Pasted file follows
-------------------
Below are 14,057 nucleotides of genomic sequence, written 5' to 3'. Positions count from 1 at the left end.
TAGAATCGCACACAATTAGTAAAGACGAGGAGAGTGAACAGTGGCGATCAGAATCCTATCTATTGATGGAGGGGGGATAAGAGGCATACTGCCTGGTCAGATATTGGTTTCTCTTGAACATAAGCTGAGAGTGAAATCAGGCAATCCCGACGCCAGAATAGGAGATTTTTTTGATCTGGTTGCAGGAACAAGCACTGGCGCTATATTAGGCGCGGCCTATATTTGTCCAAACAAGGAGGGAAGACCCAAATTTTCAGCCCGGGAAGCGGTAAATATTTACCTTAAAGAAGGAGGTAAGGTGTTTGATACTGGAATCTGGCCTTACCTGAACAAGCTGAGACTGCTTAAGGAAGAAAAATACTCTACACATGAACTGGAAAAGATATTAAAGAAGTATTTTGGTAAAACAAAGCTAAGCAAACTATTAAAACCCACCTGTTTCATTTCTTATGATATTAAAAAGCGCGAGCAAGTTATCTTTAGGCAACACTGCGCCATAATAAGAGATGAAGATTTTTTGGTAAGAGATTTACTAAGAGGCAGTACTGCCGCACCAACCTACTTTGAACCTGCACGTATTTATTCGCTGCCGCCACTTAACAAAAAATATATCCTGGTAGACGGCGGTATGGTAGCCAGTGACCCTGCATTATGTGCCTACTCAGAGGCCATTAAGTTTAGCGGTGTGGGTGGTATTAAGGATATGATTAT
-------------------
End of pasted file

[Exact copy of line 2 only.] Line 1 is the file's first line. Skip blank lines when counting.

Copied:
TAGAATCGCACACAATTAGTAAAGACGAGGAGAGTGAACAGTGGCGATCAGAATCCTATCTATTGATGGAGGGGGGATAAGAGGCATACTGCCTGGTCAGATATTGGTTTCTCTTGAACATAAGCTGAGAGTGAAATCAGGCAATCCCGACGCCAGAATAGGAGATTTTTTTGATCTGGTTGCAGGAACAAGCACTGGCGCTATATTAGGCGCGGCCTATATTTGTCCAAACAAGGAGGGAAGACCCAAATTTTCAGCCCGGGAAGCGGTAAATATTTACCTTAAAGAAGGAGGTAAGGTGTTTGATACTGGAATCTGGCCTTACCTGAACAAGCTGAGACTGCTTAAGGAAGAAAAATACTCTACACATGAACTGGAAAAGATATTAAAGAAGTATTTTGGTAAAACAAAGCTAAGCAAACTATTAAAACCCACCTGTTTCATTTCTTATGATATTAAAAAGCGCGAGCAAGTTATCTTTAGGCAACACTGCGCCATAATAAGAGATGAAGATTTTTTGGTAAGAGATTTACTAAGAGGCAGTACTGCCGCACCAACCTACTTTGAACCTGCACGTATTTATTCGCTGCCGCCACTTAACAAAAAATATATCCTGGTAGACGGCGGTATGGTAGCCAGTGACCCTGCATTATGTGCCTACTCAGAGGCCATTAAGTTTAGCGGTGTGGGTGGTATTAAGGATATGATTAT